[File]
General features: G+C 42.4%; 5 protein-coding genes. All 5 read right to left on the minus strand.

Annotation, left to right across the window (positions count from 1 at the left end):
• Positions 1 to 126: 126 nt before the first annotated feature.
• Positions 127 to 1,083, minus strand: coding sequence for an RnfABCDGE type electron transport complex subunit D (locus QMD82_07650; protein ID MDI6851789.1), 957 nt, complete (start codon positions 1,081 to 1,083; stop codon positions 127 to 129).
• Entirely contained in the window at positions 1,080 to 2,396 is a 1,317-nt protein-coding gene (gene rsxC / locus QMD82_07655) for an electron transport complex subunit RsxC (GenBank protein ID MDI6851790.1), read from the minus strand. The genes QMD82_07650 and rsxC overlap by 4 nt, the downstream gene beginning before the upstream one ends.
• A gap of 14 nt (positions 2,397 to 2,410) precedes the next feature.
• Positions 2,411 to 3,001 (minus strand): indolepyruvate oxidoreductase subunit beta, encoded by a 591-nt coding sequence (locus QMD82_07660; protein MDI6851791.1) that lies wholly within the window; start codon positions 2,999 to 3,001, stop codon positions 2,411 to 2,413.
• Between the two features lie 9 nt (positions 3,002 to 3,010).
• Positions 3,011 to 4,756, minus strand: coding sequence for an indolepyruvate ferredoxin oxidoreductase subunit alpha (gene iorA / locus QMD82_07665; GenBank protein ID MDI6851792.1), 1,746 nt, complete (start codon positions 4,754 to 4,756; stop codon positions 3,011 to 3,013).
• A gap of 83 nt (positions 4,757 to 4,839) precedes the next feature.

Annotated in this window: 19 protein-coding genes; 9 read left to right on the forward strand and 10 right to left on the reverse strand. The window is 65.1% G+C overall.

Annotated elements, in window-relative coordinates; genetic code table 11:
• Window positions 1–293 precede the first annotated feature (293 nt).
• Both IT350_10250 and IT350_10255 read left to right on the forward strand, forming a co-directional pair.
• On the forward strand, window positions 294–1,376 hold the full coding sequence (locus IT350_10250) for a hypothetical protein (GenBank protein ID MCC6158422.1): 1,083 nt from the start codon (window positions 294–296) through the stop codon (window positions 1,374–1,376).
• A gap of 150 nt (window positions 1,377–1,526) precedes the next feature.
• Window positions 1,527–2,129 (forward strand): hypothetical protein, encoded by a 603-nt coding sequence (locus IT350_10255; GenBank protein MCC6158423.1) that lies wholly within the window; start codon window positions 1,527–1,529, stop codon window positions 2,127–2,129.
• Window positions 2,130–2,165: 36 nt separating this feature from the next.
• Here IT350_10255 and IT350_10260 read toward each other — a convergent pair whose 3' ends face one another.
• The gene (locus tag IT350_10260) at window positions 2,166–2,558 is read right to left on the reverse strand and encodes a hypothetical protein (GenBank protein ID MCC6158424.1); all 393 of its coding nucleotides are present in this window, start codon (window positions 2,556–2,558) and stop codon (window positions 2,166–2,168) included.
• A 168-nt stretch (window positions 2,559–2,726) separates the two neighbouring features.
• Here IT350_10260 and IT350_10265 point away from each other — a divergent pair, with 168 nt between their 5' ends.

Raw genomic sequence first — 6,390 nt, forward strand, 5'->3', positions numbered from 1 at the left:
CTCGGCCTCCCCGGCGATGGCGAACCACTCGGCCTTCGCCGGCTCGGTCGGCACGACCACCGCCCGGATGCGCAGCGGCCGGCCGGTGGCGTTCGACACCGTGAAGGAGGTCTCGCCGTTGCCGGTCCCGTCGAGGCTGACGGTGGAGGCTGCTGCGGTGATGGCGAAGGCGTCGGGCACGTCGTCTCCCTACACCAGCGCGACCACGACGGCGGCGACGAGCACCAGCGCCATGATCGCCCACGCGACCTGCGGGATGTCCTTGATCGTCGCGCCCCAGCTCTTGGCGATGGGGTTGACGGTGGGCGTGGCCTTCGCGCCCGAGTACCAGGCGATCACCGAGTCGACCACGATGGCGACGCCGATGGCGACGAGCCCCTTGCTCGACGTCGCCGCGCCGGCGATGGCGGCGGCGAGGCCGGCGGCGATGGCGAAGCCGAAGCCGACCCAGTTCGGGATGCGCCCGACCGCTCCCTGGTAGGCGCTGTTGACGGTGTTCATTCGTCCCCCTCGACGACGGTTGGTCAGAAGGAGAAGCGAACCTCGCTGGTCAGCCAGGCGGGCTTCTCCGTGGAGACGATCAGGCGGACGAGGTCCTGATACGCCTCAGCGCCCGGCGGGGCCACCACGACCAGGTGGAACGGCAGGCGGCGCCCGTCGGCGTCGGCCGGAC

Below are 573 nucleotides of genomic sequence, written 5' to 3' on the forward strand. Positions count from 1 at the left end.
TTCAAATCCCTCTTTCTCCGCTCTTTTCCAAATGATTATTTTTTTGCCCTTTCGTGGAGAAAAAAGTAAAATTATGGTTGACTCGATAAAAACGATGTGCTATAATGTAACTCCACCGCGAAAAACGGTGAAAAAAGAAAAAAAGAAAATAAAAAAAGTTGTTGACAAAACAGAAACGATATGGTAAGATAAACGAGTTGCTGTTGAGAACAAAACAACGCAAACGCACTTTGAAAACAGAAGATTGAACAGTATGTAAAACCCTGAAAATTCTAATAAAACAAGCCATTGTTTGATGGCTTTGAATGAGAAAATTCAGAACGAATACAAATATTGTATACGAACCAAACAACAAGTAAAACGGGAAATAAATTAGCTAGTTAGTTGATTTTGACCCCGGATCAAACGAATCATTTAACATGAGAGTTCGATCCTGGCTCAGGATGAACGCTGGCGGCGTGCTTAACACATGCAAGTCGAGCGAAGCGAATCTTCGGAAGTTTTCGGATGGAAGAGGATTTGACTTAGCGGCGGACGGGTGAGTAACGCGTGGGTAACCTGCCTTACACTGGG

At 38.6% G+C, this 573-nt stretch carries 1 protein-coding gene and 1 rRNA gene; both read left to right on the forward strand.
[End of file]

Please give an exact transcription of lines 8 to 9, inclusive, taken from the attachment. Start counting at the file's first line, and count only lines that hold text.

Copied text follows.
• Between the two features lie 9 nt (positions 3,002 to 3,010).
• Positions 3,011 to 4,756, minus strand: coding sequence for an indolepyruvate ferredoxin oxidoreductase subunit alpha (gene iorA / locus QMD82_07665; GenBank protein ID MDI6851792.1), 1,746 nt, complete (start codon positions 4,754 to 4,756; stop codon positions 3,011 to 3,013).